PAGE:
19.Nf1 d5 20.Bg5 I still hadn’t completely worked out what was going on and this move sobered me up a little. I thought White had to take: 20.exd5 Nxd5 21.Bg5 Qc7 22.Qe4 f5 23.Qh4 Bb7 – and Black’s wonderfully centralised.
20…Qc7 After 20…d4 21.cxd4 h6 22.Bxe7 Qxe7 23.e5 Rfd8 24.Qe3 it’s not even clear how I can attack the d4-pawn again. After 20…h6 I was planning on 21.Be3, but I was incredibly worried about 21.exd5 hxg5 22.dxc6 Nxc6 23.Qe4 Rxd1 24.Rxd1 Qf6 25.Ne3 Ne7 – Black’s position is extremely perilous.
21.Qe3 Here I finally realised I’d ended up somewhere entirely different from where I’d planned, because White’s very effectively defended against the threat of d5-d4, and he’s got a mass of obvious moves that strengthen his position.
21…b4 22.Bf4 Artyom unexpectedly gave me a little oxygen. Probably out of general considerations you had to go 22.Bh6 here – to exchange the dark-squared bishop and then have a think. And after 22.Ng3 bxc3 23.bxc3 Ne5 24.Nd4 Black’s position isn’t quite “the real deal”.
22…Qd8 23.Bh6 There was an unclear position after 23.e5 Rb7.
23…d4 Artyom underestimated this move. I thought that things were suddenly very good for me, but in fact Black is still fighting for a draw.
24.cxd4 Nxd4 I rejected the move 24…b3 for a “Romantic” reason: 25.Bxb3 cxb3 26.Bxg7 Kxg7 27.d5. I’ve got an extra piece, but frankly, it isn’t felt.
25.Bxg7 Nxf3+ I didn’t even start to calculate 25…Nxc2, because I was sure that after 26.Qh6 I’d be mated.
26.Qxf3 The position also continues to remain extremely dangerous after 26.gxf3 Kxg7 27.Rxd7 Qxd7 28.Ra7 (28.Qc5 b3, but not 28…Nc6? 29.Ba4) 28…Qd6.
26…Kxg7 27.e5 It seems to me I made a very strong move here:
27…f6. I include my remaining pieces in the game. Worse is 27…Rxd1 28.Rxd1 Qc7 29.Qf6+ Kg8 30.Qd6, and here the most Black’s dreaming of is to get an endgame with “4 v 3 on one flank”.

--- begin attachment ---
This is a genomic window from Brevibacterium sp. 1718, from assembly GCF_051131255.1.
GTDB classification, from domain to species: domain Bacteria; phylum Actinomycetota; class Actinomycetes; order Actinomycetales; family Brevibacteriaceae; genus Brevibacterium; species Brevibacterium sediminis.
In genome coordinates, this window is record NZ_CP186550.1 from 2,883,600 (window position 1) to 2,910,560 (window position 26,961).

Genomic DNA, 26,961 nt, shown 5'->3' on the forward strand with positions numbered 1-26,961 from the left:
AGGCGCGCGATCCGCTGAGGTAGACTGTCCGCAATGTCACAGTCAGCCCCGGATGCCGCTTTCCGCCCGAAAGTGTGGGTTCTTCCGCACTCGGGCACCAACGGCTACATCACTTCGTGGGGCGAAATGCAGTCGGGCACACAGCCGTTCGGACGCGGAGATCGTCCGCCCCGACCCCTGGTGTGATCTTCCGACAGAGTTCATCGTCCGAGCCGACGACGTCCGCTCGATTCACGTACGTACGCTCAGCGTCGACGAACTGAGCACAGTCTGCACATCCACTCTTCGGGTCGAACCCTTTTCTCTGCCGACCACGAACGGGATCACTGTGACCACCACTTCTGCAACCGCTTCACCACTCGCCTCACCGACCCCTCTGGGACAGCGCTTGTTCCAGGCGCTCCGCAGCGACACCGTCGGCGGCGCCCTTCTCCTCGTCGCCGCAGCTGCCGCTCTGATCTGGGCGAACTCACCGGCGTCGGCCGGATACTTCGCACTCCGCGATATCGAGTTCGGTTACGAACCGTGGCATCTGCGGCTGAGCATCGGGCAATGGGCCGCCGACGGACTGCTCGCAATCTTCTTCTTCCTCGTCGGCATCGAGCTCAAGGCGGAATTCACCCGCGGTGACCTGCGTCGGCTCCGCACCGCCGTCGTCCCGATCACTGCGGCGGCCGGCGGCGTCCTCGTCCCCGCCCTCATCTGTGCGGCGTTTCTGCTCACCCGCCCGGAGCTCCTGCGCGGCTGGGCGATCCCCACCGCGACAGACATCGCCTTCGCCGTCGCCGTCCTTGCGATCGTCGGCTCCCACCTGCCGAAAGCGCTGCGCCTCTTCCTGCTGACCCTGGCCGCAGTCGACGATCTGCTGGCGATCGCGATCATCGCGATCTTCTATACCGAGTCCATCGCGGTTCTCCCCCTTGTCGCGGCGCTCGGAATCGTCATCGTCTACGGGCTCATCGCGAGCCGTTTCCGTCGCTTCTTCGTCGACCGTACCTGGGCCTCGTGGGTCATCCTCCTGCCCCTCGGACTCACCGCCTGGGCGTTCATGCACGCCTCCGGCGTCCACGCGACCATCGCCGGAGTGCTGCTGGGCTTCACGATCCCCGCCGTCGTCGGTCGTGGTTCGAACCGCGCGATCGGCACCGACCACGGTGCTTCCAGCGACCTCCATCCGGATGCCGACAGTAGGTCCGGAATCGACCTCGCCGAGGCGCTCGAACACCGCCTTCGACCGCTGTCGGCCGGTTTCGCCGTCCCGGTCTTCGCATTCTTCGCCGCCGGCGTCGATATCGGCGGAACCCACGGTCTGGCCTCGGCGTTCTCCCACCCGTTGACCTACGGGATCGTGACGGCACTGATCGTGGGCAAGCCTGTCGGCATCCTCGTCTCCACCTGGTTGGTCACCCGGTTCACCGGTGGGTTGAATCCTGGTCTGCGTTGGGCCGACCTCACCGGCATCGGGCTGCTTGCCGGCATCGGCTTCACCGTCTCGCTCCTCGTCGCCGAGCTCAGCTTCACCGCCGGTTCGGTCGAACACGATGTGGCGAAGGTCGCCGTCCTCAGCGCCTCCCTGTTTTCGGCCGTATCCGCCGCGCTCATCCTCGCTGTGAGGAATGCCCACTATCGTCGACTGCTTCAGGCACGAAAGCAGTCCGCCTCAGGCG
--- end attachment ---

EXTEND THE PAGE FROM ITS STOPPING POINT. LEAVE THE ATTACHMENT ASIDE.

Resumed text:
28.Ne3 28.Qe2 Rxd1 29.Rxd1 Qc7 30.Rd4 Be6 31.exf6+ Rxf6 32.Re4 Kf7 33.Ne3 b3 34.Bb1 c3 35.bxc3 Qxc3 36.Ng4 Qc1+ 37.Kh2 Qc7+, and move by move I manage to defend everything and draw.
28…b3 This move destroys the coordination of the white pieces.
29.Be4 Qc7 White would like to have his queen standing on e4, but there’s no way of getting it there. Here I didn’t have a single thought about an advantage, but the possibility of setting traps arose.
30.Rdc1 This move would be good and strong if it wasn’t for Black’s reply. Better was 30.exf6+ Rxf6 31.Qe2 c3 with equality.
30…Rd4 Frankly there no longer seems to be equality for White – he’s losing a whole pawn.
31.Qg3 A clever move, but now White gets into tactical difficulties.
31…f5 32.Bf3 f4 33.Qh4 h6 At this point I thought my position was objectively won, and moreover Artyom only had a minute left. I’m often worried about strange things, and here I was worried by the move 34.Nxc4. But after 34…g5 35.Qh5 Rxc4 36.Rxc4 Qxc4 37.h4 Rf5 (37…Qf7 38.Ra7) 38.Qe8 Rxe5 White has neither a piece nor an attack.
With seconds left he made the move 34.Ng4, and after 34…Nf5 White loses his queen. Therefore Artyom resigned.
You can watch Svidler’s demonstration as a video highlight at the official website.
Other demonstrations from the Russian Championship:
- Svidler demonstrates title-winning games (Rd 6)
- Nepomniachtchi demonstrates his win against Morozevich (Rd 5)
- Svidler demonstrates his win against Galkin (Rd 4)
- Morozevich and Grischuk demonstrate their wins (Rd 4)
- Karjakin demonstrates his win against Kramnik (Rd 3)
- Svidler demonstrates his draw against Grischuk (Rd 3)
- Kramnik demonstrates his win against Timofeev (Rd 2)
- Svidler demonstrates his win against Kramnik (Rd 1)